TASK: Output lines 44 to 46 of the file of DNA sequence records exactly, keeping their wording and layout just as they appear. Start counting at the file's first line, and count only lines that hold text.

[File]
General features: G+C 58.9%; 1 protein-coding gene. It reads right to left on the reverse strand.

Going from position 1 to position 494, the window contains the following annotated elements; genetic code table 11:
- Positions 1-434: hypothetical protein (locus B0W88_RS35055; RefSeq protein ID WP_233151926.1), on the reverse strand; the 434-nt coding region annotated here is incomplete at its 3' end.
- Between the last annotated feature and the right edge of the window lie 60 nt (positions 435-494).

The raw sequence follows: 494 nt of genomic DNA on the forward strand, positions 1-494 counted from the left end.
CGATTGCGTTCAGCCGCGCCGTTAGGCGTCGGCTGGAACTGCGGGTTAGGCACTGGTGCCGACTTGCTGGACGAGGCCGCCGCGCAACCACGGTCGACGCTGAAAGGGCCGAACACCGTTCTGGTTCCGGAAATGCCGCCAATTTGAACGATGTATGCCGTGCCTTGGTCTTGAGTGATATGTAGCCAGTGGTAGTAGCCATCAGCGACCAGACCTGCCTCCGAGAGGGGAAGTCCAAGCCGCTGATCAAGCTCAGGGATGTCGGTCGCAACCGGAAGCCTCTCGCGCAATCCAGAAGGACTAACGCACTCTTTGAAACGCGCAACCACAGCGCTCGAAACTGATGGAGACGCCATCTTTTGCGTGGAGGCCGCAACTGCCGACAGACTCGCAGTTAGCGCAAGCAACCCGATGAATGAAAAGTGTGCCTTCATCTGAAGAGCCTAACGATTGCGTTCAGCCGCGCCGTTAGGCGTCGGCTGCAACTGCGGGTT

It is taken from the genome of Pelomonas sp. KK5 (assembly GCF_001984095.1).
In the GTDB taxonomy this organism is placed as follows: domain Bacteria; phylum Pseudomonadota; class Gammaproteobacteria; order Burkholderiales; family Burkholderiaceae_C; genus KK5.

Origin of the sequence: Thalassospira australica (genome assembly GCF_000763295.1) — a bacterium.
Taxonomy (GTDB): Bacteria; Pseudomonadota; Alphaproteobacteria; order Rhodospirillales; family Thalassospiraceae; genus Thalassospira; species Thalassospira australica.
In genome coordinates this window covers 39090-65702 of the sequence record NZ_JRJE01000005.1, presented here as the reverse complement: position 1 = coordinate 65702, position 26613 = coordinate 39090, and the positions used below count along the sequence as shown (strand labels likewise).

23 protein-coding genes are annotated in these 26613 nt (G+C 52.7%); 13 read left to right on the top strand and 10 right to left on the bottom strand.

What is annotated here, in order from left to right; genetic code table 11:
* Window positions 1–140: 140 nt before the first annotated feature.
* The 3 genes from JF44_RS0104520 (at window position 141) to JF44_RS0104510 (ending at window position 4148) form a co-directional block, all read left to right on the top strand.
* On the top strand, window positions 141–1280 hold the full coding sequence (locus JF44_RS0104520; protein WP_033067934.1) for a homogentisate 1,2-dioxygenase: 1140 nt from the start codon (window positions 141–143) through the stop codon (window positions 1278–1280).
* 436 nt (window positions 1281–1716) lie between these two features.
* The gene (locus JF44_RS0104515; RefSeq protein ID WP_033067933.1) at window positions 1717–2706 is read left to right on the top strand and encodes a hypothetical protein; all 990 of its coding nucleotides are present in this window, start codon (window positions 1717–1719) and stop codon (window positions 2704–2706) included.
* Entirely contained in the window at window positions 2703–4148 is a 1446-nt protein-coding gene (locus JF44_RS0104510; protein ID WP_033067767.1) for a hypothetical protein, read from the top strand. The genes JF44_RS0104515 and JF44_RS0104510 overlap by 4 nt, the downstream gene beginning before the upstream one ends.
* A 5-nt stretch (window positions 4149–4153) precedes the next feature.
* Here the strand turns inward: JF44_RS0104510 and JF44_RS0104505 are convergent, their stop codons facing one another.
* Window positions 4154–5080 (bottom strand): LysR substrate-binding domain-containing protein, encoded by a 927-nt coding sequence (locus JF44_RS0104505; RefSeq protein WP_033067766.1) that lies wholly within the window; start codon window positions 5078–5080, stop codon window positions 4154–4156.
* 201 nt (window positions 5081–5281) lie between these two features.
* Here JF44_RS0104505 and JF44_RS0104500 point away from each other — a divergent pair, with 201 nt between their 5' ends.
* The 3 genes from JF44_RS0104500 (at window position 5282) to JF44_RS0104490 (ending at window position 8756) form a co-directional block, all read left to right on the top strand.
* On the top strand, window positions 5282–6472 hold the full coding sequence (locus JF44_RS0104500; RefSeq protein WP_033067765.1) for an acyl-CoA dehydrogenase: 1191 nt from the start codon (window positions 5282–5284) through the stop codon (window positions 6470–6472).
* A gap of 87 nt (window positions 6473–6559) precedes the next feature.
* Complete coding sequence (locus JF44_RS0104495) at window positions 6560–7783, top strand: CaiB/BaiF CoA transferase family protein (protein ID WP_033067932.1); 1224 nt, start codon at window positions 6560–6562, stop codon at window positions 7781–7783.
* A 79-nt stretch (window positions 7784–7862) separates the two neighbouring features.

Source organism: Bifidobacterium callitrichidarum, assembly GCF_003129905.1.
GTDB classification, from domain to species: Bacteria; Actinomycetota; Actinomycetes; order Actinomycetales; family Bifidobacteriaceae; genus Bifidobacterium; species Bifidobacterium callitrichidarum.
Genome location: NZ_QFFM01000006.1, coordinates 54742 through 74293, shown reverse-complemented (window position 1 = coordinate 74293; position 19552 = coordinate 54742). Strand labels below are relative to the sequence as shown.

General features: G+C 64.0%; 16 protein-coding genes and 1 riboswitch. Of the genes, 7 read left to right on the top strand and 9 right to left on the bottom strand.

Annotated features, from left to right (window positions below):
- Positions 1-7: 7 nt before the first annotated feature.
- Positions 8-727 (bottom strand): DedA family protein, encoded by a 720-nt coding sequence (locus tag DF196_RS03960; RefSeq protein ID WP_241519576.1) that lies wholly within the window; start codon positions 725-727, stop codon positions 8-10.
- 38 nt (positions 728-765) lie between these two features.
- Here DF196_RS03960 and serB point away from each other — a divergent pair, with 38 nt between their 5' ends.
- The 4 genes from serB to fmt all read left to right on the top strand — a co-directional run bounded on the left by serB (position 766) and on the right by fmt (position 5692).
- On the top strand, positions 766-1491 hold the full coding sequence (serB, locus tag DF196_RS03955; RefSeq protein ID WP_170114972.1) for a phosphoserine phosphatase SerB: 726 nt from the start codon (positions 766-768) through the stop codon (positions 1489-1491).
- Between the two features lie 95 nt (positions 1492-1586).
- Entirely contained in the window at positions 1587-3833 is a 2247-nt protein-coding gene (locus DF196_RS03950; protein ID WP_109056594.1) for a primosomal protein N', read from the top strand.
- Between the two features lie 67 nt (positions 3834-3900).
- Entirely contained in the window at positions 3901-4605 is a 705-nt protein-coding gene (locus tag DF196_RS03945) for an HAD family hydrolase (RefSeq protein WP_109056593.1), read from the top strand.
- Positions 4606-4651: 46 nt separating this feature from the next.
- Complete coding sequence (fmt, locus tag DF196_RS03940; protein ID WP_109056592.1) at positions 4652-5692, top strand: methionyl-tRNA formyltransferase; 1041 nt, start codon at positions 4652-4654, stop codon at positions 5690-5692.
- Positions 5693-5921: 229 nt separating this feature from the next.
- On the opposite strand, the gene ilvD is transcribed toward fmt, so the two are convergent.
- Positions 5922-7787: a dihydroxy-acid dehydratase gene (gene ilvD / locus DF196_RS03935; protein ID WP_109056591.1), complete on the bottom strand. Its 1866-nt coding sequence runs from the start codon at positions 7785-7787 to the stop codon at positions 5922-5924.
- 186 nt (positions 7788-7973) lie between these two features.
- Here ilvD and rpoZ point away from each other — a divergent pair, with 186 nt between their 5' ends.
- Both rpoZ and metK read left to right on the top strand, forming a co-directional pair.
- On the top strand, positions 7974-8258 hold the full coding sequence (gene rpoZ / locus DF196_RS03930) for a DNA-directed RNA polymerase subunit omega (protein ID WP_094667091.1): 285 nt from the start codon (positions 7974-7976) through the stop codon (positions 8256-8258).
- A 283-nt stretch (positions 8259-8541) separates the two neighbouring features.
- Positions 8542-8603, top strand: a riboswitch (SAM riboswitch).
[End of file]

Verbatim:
- Entirely contained in the window at positions 3901-4605 is a 705-nt protein-coding gene (locus tag DF196_RS03945) for an HAD family hydrolase (RefSeq protein WP_109056593.1), read from the top strand.
- Positions 4606-4651: 46 nt separating this feature from the next.
- Complete coding sequence (fmt, locus tag DF196_RS03940; protein ID WP_109056592.1) at positions 4652-5692, top strand: methionyl-tRNA formyltransferase; 1041 nt, start codon at positions 4652-4654, stop codon at positions 5690-5692.